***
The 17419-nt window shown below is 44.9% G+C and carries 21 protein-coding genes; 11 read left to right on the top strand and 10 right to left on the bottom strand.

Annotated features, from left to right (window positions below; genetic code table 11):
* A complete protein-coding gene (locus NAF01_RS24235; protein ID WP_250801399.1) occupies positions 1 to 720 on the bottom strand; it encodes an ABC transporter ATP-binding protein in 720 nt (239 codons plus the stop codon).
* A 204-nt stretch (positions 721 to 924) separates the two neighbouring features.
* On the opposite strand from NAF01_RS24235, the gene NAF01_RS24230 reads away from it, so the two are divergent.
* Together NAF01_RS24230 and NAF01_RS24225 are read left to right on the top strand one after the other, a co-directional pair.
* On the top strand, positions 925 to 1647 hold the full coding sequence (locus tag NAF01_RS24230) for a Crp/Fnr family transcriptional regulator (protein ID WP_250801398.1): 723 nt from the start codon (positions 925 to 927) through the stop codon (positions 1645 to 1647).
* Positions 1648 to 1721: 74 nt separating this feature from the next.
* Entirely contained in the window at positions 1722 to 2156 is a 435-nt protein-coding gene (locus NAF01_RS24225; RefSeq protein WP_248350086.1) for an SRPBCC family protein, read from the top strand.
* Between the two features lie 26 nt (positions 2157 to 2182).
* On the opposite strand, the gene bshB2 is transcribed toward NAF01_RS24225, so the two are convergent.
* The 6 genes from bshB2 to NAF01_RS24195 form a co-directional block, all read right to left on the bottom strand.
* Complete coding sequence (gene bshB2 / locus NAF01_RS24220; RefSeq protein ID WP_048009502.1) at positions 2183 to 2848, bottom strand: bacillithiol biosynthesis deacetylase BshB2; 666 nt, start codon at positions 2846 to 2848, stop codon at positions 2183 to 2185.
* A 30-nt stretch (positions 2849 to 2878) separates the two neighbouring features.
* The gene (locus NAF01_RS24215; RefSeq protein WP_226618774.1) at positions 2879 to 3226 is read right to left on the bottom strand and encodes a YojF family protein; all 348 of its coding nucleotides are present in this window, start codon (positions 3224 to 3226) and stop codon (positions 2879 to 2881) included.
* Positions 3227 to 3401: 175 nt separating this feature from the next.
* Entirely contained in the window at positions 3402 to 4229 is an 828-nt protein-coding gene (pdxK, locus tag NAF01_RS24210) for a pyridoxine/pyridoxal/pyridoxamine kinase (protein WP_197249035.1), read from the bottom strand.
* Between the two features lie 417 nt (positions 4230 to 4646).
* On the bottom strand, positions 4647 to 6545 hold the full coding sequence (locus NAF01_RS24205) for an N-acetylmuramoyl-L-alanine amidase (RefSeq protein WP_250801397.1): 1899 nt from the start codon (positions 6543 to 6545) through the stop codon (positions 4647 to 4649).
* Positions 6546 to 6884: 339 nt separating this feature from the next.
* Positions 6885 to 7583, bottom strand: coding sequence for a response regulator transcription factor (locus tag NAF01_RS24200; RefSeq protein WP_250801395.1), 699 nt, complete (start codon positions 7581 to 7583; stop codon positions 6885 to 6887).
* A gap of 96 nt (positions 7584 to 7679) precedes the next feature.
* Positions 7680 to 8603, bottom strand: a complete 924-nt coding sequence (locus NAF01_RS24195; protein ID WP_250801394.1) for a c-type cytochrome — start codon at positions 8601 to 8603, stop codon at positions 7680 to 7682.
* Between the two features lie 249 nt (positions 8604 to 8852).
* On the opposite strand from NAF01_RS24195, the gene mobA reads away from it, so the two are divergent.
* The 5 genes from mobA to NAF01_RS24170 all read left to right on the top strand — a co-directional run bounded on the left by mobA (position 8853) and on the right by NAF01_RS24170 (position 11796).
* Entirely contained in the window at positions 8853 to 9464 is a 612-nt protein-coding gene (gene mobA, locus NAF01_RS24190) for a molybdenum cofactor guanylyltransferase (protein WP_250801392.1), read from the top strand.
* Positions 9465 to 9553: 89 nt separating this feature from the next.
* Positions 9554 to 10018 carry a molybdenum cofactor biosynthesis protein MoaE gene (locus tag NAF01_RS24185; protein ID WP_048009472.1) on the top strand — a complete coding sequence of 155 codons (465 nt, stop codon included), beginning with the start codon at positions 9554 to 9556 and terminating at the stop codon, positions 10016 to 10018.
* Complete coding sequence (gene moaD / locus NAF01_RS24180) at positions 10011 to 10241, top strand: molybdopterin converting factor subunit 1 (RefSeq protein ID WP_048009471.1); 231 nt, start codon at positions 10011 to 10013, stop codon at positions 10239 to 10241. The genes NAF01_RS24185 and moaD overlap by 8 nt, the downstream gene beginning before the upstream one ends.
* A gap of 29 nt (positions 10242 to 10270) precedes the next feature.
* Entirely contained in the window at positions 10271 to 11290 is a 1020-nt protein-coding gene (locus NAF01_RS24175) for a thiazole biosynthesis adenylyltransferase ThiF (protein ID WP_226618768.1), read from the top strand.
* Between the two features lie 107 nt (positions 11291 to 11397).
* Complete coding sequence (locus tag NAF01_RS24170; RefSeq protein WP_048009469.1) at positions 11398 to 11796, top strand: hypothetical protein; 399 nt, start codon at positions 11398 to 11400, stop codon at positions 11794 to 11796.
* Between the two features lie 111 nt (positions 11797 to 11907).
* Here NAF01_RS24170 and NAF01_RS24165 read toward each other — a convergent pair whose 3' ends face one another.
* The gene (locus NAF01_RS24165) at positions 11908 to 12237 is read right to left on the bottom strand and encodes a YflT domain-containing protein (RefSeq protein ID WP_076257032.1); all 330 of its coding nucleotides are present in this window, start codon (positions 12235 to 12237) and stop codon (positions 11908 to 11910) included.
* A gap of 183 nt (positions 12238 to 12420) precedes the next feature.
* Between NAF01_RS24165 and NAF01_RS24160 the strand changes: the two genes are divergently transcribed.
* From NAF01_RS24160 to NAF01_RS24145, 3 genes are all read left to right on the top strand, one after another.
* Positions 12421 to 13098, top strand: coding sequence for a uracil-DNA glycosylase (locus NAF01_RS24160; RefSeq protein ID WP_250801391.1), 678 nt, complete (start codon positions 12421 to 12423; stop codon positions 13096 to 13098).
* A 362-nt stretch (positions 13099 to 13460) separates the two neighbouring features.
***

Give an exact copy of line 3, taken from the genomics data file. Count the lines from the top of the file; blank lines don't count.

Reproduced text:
* A complete protein-coding gene (locus NAF01_RS24235; protein ID WP_250801399.1) occupies positions 1 to 720 on the bottom strand; it encodes an ABC transporter ATP-binding protein in 720 nt (239 codons plus the stop codon).